10 Ways to Manage Frustration That the Pandemic Isn’t Over Yet
When the COVID-19 pandemic began, it was widely believed that it would be over in a few months and life would get back to normal. That’s not been the case, of course. The pandemic has dragged on, with countless ups and downs along the way. As a result, many people are experiencing high levels of stress and frustration.
That’s understandable. Nobody likes feeling as though life’s in a holding pattern with no clear timeline for when our “new normal” will stabilize or a picture of exactly what it’ll look like. But the best way to deal with frustration is to take action.
Great Ways to Fight COVID-19 Fatigue
Being proactive feels much better than sitting back and waiting for things to change. Below are 10 things you can do to reassert some control over your circumstances.
- Work on being “in the moment” as much as possible. Wondering what the future holds is a major source of pandemic stress. But, of course, it’s hard not to think about what may be ahead. Mindfulness is the concept of immersing yourself in the sensations of the present moment, meaning what you’re seeing, hearing, smelling, touching, tasting, and experiencing in general. The value of mindfulness — in addition to developing a greater appreciation for the world around you — is that any time spent focusing on, for example, the simple act of washing your hands is time you don’t spend worrying about the future.
- Stop comparing today to the past. It may be true that your life was better in some ways before the pandemic began, but continually analyzing the different ways it was better or the degree to which it was better is self-defeating. When you find yourself making this type of comparison, turn your attention to something else. You may have to do that many times a day, but with practice, you can train yourself not to dwell on the past.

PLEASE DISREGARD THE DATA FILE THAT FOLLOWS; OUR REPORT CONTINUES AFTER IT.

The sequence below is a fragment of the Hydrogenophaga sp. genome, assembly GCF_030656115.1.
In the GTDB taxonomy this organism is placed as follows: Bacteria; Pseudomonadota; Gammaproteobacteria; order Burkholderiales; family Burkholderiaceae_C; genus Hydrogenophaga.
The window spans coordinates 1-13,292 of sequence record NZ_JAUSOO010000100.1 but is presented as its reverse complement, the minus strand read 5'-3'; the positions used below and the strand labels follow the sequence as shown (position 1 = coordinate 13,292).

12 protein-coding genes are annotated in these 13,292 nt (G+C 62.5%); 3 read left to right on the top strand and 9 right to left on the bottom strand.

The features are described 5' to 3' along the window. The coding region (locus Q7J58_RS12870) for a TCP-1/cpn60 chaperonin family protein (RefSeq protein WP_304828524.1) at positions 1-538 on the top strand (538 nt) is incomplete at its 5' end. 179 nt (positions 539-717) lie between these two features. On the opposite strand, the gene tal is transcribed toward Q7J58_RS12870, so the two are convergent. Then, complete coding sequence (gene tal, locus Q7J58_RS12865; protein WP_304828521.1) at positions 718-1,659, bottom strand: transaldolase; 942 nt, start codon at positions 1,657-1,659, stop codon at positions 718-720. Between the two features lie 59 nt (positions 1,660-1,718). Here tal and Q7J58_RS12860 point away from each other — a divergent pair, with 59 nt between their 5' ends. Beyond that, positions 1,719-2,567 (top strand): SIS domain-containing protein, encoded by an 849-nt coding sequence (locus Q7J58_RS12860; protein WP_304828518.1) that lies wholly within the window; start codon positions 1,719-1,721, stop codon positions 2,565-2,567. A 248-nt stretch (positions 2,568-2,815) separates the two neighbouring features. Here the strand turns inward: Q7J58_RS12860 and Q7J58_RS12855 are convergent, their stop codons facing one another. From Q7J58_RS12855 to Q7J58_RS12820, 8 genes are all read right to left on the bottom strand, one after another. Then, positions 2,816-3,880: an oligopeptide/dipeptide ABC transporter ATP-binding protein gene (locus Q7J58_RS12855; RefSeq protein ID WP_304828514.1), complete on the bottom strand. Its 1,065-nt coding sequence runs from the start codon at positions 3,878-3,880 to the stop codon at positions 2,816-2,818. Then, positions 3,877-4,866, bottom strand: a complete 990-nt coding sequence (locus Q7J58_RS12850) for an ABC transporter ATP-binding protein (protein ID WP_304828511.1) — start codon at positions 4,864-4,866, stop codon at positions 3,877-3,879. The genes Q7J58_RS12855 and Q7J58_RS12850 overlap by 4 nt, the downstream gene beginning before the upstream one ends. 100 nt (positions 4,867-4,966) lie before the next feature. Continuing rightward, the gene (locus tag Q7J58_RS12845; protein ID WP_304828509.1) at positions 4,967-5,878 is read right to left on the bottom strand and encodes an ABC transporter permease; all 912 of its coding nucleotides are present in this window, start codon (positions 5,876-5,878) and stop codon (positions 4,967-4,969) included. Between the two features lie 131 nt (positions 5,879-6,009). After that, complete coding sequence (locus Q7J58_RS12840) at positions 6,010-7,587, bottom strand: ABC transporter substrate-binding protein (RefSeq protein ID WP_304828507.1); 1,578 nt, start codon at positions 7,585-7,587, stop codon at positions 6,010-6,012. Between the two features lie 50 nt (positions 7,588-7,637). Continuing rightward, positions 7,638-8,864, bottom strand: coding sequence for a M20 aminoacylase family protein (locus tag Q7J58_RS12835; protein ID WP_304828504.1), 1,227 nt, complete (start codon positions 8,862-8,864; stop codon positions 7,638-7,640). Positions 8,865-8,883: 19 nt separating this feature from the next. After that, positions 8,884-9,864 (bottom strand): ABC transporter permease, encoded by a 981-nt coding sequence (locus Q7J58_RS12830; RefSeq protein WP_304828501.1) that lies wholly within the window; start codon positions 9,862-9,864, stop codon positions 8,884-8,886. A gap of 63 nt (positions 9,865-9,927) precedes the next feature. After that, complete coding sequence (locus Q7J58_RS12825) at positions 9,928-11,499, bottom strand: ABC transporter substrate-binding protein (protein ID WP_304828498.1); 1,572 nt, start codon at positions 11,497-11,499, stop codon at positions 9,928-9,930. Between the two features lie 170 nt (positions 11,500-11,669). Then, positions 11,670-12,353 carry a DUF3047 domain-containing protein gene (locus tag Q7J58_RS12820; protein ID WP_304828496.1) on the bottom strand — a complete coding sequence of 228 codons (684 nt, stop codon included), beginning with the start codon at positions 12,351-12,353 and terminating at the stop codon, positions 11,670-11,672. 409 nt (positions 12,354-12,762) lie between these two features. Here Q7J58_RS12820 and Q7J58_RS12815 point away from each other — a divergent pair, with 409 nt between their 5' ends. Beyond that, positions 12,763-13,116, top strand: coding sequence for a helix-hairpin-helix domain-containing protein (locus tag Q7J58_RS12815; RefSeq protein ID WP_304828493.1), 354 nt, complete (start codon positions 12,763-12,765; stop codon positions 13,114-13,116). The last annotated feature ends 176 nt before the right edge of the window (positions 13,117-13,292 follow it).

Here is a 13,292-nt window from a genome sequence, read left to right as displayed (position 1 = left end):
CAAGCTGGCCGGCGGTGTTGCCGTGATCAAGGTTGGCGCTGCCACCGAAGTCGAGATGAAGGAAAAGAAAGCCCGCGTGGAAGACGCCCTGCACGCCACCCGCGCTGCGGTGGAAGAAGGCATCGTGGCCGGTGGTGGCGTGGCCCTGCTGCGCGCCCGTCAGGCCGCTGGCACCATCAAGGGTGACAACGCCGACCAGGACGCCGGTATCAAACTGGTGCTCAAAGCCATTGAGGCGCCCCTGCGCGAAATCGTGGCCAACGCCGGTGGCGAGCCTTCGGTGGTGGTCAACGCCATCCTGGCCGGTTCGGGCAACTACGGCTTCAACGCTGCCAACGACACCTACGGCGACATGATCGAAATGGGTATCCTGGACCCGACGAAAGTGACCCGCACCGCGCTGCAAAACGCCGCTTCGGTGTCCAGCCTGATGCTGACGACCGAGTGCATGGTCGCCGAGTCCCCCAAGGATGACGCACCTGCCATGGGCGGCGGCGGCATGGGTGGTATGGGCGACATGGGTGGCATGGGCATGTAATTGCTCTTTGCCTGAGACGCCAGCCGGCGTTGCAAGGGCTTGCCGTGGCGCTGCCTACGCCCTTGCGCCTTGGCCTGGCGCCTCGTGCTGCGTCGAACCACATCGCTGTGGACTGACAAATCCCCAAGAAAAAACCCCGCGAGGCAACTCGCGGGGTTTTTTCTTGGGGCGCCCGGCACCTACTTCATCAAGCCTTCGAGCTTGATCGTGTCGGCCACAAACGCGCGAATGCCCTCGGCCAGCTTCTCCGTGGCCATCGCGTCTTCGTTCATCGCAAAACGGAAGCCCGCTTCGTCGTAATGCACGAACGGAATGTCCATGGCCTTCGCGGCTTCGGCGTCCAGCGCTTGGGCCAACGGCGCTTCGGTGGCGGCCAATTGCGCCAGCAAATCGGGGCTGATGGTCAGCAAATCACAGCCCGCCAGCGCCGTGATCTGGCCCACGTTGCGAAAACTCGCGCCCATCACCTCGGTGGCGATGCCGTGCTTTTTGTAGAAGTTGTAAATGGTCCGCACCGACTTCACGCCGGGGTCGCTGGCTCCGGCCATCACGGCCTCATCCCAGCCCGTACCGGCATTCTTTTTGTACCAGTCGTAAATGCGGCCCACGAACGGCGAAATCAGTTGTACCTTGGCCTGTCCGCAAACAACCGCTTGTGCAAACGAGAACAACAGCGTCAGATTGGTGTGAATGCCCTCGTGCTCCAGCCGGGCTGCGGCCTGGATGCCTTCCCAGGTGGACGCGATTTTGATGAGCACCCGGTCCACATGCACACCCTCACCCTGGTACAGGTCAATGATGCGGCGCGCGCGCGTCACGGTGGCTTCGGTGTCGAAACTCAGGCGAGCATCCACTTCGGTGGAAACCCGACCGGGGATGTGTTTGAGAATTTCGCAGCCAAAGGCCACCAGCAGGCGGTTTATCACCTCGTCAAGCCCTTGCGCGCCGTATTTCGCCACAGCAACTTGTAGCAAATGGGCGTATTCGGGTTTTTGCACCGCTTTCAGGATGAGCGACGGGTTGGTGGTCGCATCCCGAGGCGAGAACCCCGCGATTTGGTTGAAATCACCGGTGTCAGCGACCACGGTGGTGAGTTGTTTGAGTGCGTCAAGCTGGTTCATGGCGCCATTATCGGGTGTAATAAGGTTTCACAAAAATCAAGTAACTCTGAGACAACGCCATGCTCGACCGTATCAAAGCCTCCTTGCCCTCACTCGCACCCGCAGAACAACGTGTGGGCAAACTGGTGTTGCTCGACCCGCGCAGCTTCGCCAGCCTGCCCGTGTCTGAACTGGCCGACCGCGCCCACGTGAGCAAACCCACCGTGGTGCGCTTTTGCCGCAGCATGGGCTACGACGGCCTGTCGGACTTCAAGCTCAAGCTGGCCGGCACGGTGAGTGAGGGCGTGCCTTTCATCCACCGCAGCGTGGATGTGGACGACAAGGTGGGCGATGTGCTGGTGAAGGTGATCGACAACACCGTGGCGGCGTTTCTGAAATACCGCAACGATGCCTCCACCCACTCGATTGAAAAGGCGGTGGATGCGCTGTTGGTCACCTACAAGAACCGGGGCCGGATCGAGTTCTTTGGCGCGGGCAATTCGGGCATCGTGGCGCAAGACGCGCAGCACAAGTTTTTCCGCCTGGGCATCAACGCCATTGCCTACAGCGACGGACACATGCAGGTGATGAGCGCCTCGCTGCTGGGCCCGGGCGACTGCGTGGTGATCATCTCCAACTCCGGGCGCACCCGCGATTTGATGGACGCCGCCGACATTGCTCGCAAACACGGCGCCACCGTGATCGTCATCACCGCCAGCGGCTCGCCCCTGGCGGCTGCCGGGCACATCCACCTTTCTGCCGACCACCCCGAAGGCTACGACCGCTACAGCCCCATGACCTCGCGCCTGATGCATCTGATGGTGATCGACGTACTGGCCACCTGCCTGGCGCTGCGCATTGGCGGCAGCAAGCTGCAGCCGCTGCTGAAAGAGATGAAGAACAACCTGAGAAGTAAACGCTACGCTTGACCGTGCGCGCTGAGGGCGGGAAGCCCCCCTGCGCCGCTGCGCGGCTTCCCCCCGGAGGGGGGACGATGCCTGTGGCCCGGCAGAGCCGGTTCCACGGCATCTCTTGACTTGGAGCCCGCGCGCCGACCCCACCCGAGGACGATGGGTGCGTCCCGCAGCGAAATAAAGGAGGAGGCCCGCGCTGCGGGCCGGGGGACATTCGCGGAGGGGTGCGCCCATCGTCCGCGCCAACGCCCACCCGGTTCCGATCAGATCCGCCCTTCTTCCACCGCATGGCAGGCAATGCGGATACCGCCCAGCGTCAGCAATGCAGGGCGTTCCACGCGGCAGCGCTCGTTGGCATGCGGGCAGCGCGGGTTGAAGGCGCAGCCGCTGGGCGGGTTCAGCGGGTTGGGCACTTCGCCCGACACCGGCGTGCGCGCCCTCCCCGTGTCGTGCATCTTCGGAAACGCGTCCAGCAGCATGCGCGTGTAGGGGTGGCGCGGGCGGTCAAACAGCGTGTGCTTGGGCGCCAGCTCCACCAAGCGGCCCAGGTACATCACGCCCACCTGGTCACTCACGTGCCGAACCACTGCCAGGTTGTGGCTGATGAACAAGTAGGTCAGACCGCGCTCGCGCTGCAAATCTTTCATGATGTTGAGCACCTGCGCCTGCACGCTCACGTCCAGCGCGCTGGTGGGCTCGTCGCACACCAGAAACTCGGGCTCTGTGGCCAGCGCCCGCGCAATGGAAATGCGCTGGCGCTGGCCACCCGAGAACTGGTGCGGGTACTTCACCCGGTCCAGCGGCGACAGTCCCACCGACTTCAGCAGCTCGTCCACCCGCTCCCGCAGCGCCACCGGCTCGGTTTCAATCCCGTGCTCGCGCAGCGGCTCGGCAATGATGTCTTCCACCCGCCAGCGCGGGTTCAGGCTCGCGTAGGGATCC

- Move forward where you can. You might not yet be able to pursue activities you used to enjoy, like vacation travel, but you can keep your life moving forward by trying some new activities or starting a new hobby.
- Express and work through your emotions. Regularly sharing your feelings with a trusted friend or a counselor is much better than keeping them bottled up inside. No, you don’t want to dwell on your frustrations, but getting them out into the open periodically can help lower your stress level.
- Find ways to stay connected. It may be that you and your circle of friends and family aren’t ready to resume the parties and social gatherings that used to help you feel a sense of community. But there are other ways to stay in touch, like video calls. They aren’t the same as being in the room with someone but they’re convenient and can be very comforting.
- Take a break from social media. There certainly are positive aspects to social media, but most users are also familiar with “doomscrolling” or the absorbing of excessive negative news from your feeds. Set some parameters on when and for how long you’ll allow yourself to focus on social media. And if you’re within your “window” but you start feeling overwhelmed or angry, put your device away immediately and turn your attention to something that lifts your spirits.
- Get more exercise. This can be a vigorous workout or simply a stroll around the block. But movement is good for both your body and mind. Consider connecting this suggestion with the one on mindfulness above. Try walking in a fully mindful state — focusing on the sights, sounds, etc. all around you and not the thoughts in your head.
- Start or continue a prayer or meditation practice. These activities can not only soothe your mind, but they can also create positive physiological changes, giving you a sense of calm and focus that your life may be lacking.
- Have a laugh. Laughing causes your body to release endorphins that help reduce stress hormones like cortisol. It’s more challenging to appreciate humor when you’re stressed or frustrated, but you might find yourself able to laugh if you spend some time watching funny TV shows, movies, or your favorite comedian.
- Talk with your doctor. There’s much you can do on your own to fight pandemic stress and frustration. But don’t think you have to do it all on your own. If you’re experiencing depression, anxiety, or other mood disorders, your doctor can help. Don’t hesitate to reach out.
These Times Are Tough. Help Is Available from Baptist Health!
From psychological counseling to guidance on starting a stress-reducing exercise program, Baptist Health providers are here for you! If you don’t yet have a doctor, you can find one using our provider directory.
Next Steps and Useful Resources